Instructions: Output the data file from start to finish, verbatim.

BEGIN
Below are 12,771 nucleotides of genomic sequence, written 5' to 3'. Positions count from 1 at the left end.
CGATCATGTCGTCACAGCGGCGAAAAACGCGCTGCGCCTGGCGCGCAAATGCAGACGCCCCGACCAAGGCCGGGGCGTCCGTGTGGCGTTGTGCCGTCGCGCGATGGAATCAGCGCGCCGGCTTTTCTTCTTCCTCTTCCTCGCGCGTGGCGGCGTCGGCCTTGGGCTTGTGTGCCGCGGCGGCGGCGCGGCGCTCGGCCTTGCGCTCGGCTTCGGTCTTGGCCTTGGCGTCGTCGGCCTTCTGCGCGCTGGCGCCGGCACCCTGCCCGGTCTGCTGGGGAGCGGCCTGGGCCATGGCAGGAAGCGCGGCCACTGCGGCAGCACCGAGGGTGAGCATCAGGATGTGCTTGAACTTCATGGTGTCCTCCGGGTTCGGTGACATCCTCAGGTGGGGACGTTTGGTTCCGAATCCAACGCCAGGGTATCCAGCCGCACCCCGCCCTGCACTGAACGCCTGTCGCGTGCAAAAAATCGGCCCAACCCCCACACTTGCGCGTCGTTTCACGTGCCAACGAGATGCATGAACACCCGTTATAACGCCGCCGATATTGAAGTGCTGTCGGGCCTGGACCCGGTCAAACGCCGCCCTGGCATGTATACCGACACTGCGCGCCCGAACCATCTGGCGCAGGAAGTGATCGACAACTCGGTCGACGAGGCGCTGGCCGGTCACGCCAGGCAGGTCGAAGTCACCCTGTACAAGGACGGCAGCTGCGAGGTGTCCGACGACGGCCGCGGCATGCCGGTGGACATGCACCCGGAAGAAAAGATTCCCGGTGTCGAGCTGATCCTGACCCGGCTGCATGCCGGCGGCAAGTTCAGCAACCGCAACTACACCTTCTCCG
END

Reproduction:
Below are 12,771 nucleotides of genomic sequence, written 5' to 3'. Positions count from 1 at the left end.
CGATCATGTCGTCACAGCGGCGAAAAACGCGCTGCGCCTGGCGCGCAAATGCAGACGCCCCGACCAAGGCCGGGGCGTCCGTGTGGCGTTGTGCCGTCGCGCGATGGAATCAGCGCGCCGGCTTTTCTTCTTCCTCTTCCTCGCGCGTGGCGGCGTCGGCCTTGGGCTTGTGTGCCGCGGCGGCGGCGCGGCGCTCGGCCTTGCGCTCGGCTTCGGTCTTGGCCTTGGCGTCGTCGGCCTTCTGCGCGCTGGCGCCGGCACCCTGCCCGGTCTGCTGGGGAGCGGCCTGGGCCATGGCAGGAAGCGCGGCCACTGCGGCAGCACCGAGGGTGAGCATCAGGATGTGCTTGAACTTCATGGTGTCCTCCGGGTTCGGTGACATCCTCAGGTGGGGACGTTTGGTTCCGAATCCAACGCCAGGGTATCCAGCCGCACCCCGCCCTGCACTGAACGCCTGTCGCGTGCAAAAAATCGGCCCAACCCCCACACTTGCGCGTCGTTTCACGTGCCAACGAGATGCATGAACACCCGTTATAACGCCGCCGATATTGAAGTGCTGTCGGGCCTGGACCCGGTCAAACGCCGCCCTGGCATGTATACCGACACTGCGCGCCCGAACCATCTGGCGCAGGAAGTGATCGACAACTCGGTCGACGAGGCGCTGGCCGGTCACGCCAGGCAGGTCGAAGTCACCCTGTACAAGGACGGCAGCTGCGAGGTGTCCGACGACGGCCGCGGCATGCCGGTGGACATGCACCCGGAAGAAAAGATTCCCGGTGTCGAGCTGATCCTGACCCGGCTGCATGCCGGCGGCAAGTTCAGCAACCGCAACTACACCTTCTCCG